1681 painting of a Narragansett chief

Thursday, May 13, 2010

Captured by Indians

In 1675, during the bloody Puritan-Indian conflict known as Metacom’s War, the town of Lancaster is sacked by Pequot warriors.  Amidst burning buildings and the slaughter of family members, Mary Rowlandson is carried off.  That’s how her captivity narrative begins…
In the following pages, Rowlandson candidly expresses her hardships through the lens of her Puritan worldview.   Her narrative is a fitting end to the semester, because it brings out several of the main themes I’ve focused on, including Puritan attitudes toward self-examination, the Bible, and affliction.
Rowlandson not only chronicles events, but also candidly shares developments within her soul—hope and fear, suffering and anguish, and deep communion with God.  She is honest about discouragement, homesickness, and grief.  She sees her times of solitude cooped up with the Indians as an opportunity for spiritual growth: “Now had I time to examine all my ways…” (13).  She expresses her true situation, exposing all her weakness and doubts, and then measures her thinking against God’s word.  Her self-examination never ends in condemnation but in hope and comfort through the Scriptures. 
“This was a sweet cordial to me when I was ready to faint,” she writes (4), also calling the Scripture “my guide by day and my pillow by night” (12).  Rowlandson’s source of guidance and comfort in all circumstances is the Bible.  After observing its importance as a source for the sermons and poetry I’ve read, through Rowlandson I see the Bible in action in a Puritan’s life, reviving her hopes and giving her the eyes of faith in hardship.  “Some Scriptures we don’t understand until we’re afflicted,” Rowlandson reflects (15). 
Her narrative is an example of the Puritan attitude toward affliction as a source of sanctification.  Of a small mercy, she writes, even while her child is dying in her arms, “As he wounded me with one hand, so he healed me with the other” (3).  Her terrible sufferings have spiritual benefits for her soul, and she sees God’s mercies in the small blessings afforded even in extreme situations.  She realizes the need for gratitude in times of peace and plenty: “So little do we prize common mercies when we have them to the full!” (19).
In recording violence, bereavement, solitude, and fear during the bloodiest war of New England, Rowlandson’s ultimate aim is to set down “the sovereignty and goodness of God,” especially in sustaining and encouraging her through Scripture.  She ends the narrative with her hope to now live differently: “If trouble with smaller things begin to arise in me, I have something at hand to check myself with, and say, why am I troubled?...I have learned to look beyond present and smaller troubles, and to be quieted under them.”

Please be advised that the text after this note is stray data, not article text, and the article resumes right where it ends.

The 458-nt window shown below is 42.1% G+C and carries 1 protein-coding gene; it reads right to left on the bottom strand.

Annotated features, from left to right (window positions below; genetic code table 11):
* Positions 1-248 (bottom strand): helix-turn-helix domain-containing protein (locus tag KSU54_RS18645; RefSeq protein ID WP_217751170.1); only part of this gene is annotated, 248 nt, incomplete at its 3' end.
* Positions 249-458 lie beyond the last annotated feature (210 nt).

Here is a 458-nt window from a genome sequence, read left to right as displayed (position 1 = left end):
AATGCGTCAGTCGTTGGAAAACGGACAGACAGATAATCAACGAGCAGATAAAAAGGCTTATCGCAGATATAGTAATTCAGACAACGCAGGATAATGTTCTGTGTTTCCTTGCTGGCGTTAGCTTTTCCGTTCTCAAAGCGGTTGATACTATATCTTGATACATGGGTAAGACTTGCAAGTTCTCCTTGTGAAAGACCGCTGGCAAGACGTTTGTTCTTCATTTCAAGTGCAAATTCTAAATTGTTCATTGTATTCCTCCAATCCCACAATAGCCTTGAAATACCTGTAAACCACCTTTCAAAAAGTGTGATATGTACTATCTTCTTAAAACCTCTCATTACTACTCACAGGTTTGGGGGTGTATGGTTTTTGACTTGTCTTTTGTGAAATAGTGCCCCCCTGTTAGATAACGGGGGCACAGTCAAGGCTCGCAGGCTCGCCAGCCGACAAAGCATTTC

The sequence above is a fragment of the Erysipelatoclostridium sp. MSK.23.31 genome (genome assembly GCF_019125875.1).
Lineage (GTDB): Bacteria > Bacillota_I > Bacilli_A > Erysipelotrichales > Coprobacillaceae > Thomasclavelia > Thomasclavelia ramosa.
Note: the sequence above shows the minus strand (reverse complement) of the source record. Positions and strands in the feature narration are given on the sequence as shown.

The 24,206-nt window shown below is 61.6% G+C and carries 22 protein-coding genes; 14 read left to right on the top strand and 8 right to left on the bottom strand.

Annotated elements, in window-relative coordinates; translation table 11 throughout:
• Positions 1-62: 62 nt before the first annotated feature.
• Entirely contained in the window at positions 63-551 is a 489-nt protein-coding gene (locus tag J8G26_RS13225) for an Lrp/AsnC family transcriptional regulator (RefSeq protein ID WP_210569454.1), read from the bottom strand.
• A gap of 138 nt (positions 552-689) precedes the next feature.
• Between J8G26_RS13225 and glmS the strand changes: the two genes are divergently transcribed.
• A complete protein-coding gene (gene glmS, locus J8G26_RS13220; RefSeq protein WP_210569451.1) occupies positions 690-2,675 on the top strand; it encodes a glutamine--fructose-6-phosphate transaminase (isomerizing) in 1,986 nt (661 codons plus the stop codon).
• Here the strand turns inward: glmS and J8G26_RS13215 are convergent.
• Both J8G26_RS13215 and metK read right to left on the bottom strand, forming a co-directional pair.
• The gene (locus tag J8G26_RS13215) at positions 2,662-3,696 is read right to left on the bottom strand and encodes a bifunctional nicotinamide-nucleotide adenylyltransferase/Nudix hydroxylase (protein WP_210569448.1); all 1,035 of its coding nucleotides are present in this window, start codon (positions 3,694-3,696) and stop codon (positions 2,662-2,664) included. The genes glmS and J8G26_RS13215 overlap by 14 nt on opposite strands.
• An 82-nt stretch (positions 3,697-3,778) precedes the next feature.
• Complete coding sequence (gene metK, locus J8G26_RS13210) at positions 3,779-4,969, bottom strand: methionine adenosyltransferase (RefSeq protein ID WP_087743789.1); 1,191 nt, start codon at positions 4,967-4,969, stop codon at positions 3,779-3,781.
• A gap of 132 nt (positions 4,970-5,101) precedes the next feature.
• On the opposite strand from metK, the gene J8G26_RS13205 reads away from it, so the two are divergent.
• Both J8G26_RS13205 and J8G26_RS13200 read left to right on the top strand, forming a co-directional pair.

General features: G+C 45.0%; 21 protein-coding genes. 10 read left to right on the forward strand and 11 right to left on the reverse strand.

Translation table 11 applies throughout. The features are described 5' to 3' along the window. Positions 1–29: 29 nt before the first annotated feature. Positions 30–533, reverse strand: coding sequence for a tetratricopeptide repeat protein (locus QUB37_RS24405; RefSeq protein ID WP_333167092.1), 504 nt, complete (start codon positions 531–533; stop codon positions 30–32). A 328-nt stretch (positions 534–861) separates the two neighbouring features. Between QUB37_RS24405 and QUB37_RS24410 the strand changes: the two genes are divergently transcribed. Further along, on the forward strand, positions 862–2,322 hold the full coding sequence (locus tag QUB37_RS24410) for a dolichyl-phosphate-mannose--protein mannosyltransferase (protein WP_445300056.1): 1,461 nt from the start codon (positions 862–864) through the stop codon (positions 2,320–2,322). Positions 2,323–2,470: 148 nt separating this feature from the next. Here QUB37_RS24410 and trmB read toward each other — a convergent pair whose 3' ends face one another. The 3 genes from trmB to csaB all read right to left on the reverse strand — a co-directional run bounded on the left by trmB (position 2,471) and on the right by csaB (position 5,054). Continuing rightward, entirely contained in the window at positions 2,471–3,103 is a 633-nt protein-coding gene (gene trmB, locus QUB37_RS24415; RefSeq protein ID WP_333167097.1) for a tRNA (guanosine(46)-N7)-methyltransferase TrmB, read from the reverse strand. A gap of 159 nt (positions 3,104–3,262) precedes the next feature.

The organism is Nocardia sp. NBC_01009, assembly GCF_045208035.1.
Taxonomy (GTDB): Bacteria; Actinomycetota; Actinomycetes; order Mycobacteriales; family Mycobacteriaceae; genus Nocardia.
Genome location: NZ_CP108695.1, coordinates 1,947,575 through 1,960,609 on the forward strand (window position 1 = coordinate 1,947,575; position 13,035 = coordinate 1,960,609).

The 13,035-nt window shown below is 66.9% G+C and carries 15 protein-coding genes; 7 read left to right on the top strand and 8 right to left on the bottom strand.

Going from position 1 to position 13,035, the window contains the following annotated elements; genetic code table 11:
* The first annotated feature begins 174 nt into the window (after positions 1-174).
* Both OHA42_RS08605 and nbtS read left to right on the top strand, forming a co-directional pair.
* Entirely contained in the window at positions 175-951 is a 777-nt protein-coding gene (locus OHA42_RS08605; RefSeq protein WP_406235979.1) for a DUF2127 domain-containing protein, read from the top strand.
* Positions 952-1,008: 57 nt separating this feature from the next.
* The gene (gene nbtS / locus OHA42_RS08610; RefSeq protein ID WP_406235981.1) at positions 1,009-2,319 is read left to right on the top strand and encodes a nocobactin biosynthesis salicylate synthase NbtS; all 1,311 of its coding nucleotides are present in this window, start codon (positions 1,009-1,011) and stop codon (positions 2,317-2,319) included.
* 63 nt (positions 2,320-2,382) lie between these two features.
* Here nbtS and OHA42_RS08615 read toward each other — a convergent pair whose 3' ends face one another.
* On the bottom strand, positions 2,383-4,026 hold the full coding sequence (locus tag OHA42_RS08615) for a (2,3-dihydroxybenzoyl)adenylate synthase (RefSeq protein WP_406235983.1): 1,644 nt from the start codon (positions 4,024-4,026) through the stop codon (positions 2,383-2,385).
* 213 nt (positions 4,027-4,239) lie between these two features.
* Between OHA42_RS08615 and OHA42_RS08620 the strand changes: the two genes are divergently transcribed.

*The numbers cited refer to the “removes” into which Rowlandson divides the book.

Sunday, May 2, 2010

Why Poetry, Mr. Wigglesworth?

I have compared Wigglesworth’s Day of Doom to a sermon, for it has a “preacherly” function. Using paraphrased Scripture set to ballad meter, the poem is meant to expound doctrine, prompt self-examination, and draw readers to repentance.  So, why didn’t Wigglesworth just use the sermon form?  Why switch to verse?
In Wigglesworth’s case, the catalyst seems to be a combination of life circumstances and concern for readers.  For significant periods of time, Wigglesworth was unable to man his pulpit due to physical infirmity.  In the prefatory poem to Day of Doom, excerpted to the left, he explains his poetry by the fact that he was physically unable to preach.  Poetry provided a way to share the message he was so passionate about—a way that would reach a wide audience. 
The reading experience was what counted in the Puritan writing aesthetic.  The truth had to be accurate, clear, and accessible.  Even for the Puritans, who were accustomed to hearing and reading sermons, I think poetry was more accessible as home reading.  Poems would also be more readily received by non-church-members. 
Rhythm and meter can be catching, but the key to Wigglesworth’s accessibility is dramatic portrayal of theological truths.  Unlike the sermon form, his poems are stories, with characters and dialogue.  Jeffrey Hammond points out that the readers could see themselves in the sinners who plead before the Judgment seat—the hypocrites, the reliers on works, the misguided, etc.  Further, the character of Christ the Judge would prompt a reader to seek Christ the Merciful while there is yet time.
I can see Wigglesworth, languishing in his sickbed, yet so full of urgency for the unregenerate that he could not rest with a stopped tongue.  He unleashed the truth, instead, through his pen, in a form that he thought would speak directly to readers’ souls.